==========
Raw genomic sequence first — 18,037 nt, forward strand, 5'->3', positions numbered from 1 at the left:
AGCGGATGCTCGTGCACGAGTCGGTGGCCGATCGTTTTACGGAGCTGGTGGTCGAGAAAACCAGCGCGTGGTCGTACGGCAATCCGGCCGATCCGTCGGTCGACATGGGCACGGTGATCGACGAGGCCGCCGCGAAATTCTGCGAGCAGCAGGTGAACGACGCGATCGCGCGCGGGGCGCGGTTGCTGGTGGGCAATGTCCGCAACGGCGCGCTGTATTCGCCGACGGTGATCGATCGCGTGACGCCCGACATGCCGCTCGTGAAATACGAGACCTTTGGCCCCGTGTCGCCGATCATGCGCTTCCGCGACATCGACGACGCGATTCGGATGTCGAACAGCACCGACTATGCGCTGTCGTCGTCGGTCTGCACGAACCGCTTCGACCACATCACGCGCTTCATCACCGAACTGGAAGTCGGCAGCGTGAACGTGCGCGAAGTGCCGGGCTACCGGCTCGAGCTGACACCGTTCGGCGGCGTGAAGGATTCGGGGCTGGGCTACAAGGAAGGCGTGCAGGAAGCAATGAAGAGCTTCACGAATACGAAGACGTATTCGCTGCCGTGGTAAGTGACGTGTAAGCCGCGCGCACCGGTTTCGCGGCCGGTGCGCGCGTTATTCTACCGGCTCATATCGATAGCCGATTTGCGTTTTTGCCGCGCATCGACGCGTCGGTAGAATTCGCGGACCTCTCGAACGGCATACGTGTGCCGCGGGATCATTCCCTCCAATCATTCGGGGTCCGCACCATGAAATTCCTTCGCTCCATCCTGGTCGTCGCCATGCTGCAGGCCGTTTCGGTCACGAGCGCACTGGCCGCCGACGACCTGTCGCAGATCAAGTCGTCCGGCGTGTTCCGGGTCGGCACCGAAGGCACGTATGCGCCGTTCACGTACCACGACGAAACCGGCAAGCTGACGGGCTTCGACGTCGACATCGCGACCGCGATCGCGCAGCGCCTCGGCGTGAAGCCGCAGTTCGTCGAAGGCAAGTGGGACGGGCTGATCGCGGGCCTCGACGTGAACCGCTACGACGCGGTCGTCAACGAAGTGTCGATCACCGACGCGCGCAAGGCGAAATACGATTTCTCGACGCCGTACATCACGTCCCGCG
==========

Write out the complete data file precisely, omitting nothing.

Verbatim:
Raw genomic sequence first — 18,037 nt, forward strand, 5'->3', positions numbered from 1 at the left:
AGCGGATGCTCGTGCACGAGTCGGTGGCCGATCGTTTTACGGAGCTGGTGGTCGAGAAAACCAGCGCGTGGTCGTACGGCAATCCGGCCGATCCGTCGGTCGACATGGGCACGGTGATCGACGAGGCCGCCGCGAAATTCTGCGAGCAGCAGGTGAACGACGCGATCGCGCGCGGGGCGCGGTTGCTGGTGGGCAATGTCCGCAACGGCGCGCTGTATTCGCCGACGGTGATCGATCGCGTGACGCCCGACATGCCGCTCGTGAAATACGAGACCTTTGGCCCCGTGTCGCCGATCATGCGCTTCCGCGACATCGACGACGCGATTCGGATGTCGAACAGCACCGACTATGCGCTGTCGTCGTCGGTCTGCACGAACCGCTTCGACCACATCACGCGCTTCATCACCGAACTGGAAGTCGGCAGCGTGAACGTGCGCGAAGTGCCGGGCTACCGGCTCGAGCTGACACCGTTCGGCGGCGTGAAGGATTCGGGGCTGGGCTACAAGGAAGGCGTGCAGGAAGCAATGAAGAGCTTCACGAATACGAAGACGTATTCGCTGCCGTGGTAAGTGACGTGTAAGCCGCGCGCACCGGTTTCGCGGCCGGTGCGCGCGTTATTCTACCGGCTCATATCGATAGCCGATTTGCGTTTTTGCCGCGCATCGACGCGTCGGTAGAATTCGCGGACCTCTCGAACGGCATACGTGTGCCGCGGGATCATTCCCTCCAATCATTCGGGGTCCGCACCATGAAATTCCTTCGCTCCATCCTGGTCGTCGCCATGCTGCAGGCCGTTTCGGTCACGAGCGCACTGGCCGCCGACGACCTGTCGCAGATCAAGTCGTCCGGCGTGTTCCGGGTCGGCACCGAAGGCACGTATGCGCCGTTCACGTACCACGACGAAACCGGCAAGCTGACGGGCTTCGACGTCGACATCGCGACCGCGATCGCGCAGCGCCTCGGCGTGAAGCCGCAGTTCGTCGAAGGCAAGTGGGACGGGCTGATCGCGGGCCTCGACGTGAACCGCTACGACGCGGTCGTCAACGAAGTGTCGATCACCGACGCGCGCAAGGCGAAATACGATTTCTCGACGCCGTACATCACGTCCCGCG